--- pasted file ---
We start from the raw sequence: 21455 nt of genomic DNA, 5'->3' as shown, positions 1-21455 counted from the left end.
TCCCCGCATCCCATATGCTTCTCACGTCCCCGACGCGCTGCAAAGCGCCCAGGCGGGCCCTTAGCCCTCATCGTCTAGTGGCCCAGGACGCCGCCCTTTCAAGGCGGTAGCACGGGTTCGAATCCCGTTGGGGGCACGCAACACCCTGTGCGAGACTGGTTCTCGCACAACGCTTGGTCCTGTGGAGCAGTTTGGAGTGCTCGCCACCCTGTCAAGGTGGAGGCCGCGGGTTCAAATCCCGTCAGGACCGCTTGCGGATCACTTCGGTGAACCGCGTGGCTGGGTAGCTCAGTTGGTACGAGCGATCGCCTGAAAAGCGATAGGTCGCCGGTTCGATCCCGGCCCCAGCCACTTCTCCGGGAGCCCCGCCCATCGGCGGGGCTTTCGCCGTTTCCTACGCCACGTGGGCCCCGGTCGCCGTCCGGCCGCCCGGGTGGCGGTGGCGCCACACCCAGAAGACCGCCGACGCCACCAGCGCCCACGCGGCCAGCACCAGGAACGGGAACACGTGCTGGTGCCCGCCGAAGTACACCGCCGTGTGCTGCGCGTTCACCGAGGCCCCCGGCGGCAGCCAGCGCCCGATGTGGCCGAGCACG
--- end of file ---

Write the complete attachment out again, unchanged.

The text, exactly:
We start from the raw sequence: 21455 nt of genomic DNA, 5'->3' as shown, positions 1-21455 counted from the left end.
TCCCCGCATCCCATATGCTTCTCACGTCCCCGACGCGCTGCAAAGCGCCCAGGCGGGCCCTTAGCCCTCATCGTCTAGTGGCCCAGGACGCCGCCCTTTCAAGGCGGTAGCACGGGTTCGAATCCCGTTGGGGGCACGCAACACCCTGTGCGAGACTGGTTCTCGCACAACGCTTGGTCCTGTGGAGCAGTTTGGAGTGCTCGCCACCCTGTCAAGGTGGAGGCCGCGGGTTCAAATCCCGTCAGGACCGCTTGCGGATCACTTCGGTGAACCGCGTGGCTGGGTAGCTCAGTTGGTACGAGCGATCGCCTGAAAAGCGATAGGTCGCCGGTTCGATCCCGGCCCCAGCCACTTCTCCGGGAGCCCCGCCCATCGGCGGGGCTTTCGCCGTTTCCTACGCCACGTGGGCCCCGGTCGCCGTCCGGCCGCCCGGGTGGCGGTGGCGCCACACCCAGAAGACCGCCGACGCCACCAGCGCCCACGCGGCCAGCACCAGGAACGGGAACACGTGCTGGTGCCCGCCGAAGTACACCGCCGTGTGCTGCGCGTTCACCGAGGCCCCCGGCGGCAGCCAGCGCCCGATGTGGCCGAGCACG